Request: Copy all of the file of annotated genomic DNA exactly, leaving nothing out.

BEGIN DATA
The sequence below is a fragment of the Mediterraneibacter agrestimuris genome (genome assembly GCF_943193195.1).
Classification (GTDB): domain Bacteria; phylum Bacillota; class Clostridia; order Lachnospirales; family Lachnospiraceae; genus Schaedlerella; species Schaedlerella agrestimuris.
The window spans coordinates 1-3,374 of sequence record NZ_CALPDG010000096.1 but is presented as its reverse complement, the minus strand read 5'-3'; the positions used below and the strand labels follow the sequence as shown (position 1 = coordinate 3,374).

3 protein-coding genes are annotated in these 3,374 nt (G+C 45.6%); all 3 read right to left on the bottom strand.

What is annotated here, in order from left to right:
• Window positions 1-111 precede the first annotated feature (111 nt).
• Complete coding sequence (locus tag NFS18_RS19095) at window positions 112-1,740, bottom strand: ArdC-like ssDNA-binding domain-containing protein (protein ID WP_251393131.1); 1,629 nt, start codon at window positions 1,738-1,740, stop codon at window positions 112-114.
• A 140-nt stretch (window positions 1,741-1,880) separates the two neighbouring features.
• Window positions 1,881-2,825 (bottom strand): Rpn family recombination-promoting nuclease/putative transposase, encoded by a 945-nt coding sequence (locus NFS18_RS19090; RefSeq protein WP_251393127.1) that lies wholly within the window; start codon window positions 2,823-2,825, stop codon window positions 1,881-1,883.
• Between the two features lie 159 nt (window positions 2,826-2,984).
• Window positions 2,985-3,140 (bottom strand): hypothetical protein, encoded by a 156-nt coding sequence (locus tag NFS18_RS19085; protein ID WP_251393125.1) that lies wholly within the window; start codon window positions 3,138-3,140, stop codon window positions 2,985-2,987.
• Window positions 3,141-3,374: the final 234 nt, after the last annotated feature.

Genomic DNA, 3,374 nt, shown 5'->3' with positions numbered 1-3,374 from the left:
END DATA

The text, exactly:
The sequence below is a fragment of the Mediterraneibacter agrestimuris genome (genome assembly GCF_943193195.1).
Classification (GTDB): domain Bacteria; phylum Bacillota; class Clostridia; order Lachnospirales; family Lachnospiraceae; genus Schaedlerella; species Schaedlerella agrestimuris.
The window spans coordinates 1-3,374 of sequence record NZ_CALPDG010000096.1 but is presented as its reverse complement, the minus strand read 5'-3'; the positions used below and the strand labels follow the sequence as shown (position 1 = coordinate 3,374).

3 protein-coding genes are annotated in these 3,374 nt (G+C 45.6%); all 3 read right to left on the bottom strand.

What is annotated here, in order from left to right:
• Window positions 1-111 precede the first annotated feature (111 nt).
• Complete coding sequence (locus tag NFS18_RS19095) at window positions 112-1,740, bottom strand: ArdC-like ssDNA-binding domain-containing protein (protein ID WP_251393131.1); 1,629 nt, start codon at window positions 1,738-1,740, stop codon at window positions 112-114.
• A 140-nt stretch (window positions 1,741-1,880) separates the two neighbouring features.
• Window positions 1,881-2,825 (bottom strand): Rpn family recombination-promoting nuclease/putative transposase, encoded by a 945-nt coding sequence (locus NFS18_RS19090; RefSeq protein WP_251393127.1) that lies wholly within the window; start codon window positions 2,823-2,825, stop codon window positions 1,881-1,883.
• Between the two features lie 159 nt (window positions 2,826-2,984).
• Window positions 2,985-3,140 (bottom strand): hypothetical protein, encoded by a 156-nt coding sequence (locus tag NFS18_RS19085; protein ID WP_251393125.1) that lies wholly within the window; start codon window positions 3,138-3,140, stop codon window positions 2,985-2,987.
• Window positions 3,141-3,374: the final 234 nt, after the last annotated feature.

Genomic DNA, 3,374 nt, shown 5'->3' with positions numbered 1-3,374 from the left: